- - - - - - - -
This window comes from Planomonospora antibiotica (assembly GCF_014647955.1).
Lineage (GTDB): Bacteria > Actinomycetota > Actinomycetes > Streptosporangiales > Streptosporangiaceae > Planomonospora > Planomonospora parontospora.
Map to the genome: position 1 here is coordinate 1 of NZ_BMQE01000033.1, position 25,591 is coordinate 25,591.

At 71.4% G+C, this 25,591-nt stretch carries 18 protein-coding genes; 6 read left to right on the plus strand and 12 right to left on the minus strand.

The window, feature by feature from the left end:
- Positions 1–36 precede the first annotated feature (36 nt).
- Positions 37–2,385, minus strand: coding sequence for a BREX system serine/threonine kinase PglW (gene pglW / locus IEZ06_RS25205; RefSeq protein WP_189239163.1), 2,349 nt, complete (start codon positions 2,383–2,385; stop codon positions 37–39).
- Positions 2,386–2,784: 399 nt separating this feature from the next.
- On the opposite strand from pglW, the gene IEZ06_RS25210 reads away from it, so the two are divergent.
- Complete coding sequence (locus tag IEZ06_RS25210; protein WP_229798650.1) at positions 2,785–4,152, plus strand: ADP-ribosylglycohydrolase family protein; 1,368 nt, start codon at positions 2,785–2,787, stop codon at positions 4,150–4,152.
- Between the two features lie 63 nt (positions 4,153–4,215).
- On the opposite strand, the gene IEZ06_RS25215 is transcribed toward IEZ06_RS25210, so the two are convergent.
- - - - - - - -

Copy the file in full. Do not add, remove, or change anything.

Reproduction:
This window comes from Planomonospora antibiotica (assembly GCF_014647955.1).
Lineage (GTDB): Bacteria > Actinomycetota > Actinomycetes > Streptosporangiales > Streptosporangiaceae > Planomonospora > Planomonospora parontospora.
Map to the genome: position 1 here is coordinate 1 of NZ_BMQE01000033.1, position 25,591 is coordinate 25,591.

At 71.4% G+C, this 25,591-nt stretch carries 18 protein-coding genes; 6 read left to right on the plus strand and 12 right to left on the minus strand.

The window, feature by feature from the left end:
- Positions 1–36 precede the first annotated feature (36 nt).
- Positions 37–2,385, minus strand: coding sequence for a BREX system serine/threonine kinase PglW (gene pglW / locus IEZ06_RS25205; RefSeq protein WP_189239163.1), 2,349 nt, complete (start codon positions 2,383–2,385; stop codon positions 37–39).
- Positions 2,386–2,784: 399 nt separating this feature from the next.
- On the opposite strand from pglW, the gene IEZ06_RS25210 reads away from it, so the two are divergent.
- Complete coding sequence (locus tag IEZ06_RS25210; protein WP_229798650.1) at positions 2,785–4,152, plus strand: ADP-ribosylglycohydrolase family protein; 1,368 nt, start codon at positions 2,785–2,787, stop codon at positions 4,150–4,152.
- Between the two features lie 63 nt (positions 4,153–4,215).
- On the opposite strand, the gene IEZ06_RS25215 is transcribed toward IEZ06_RS25210, so the two are convergent.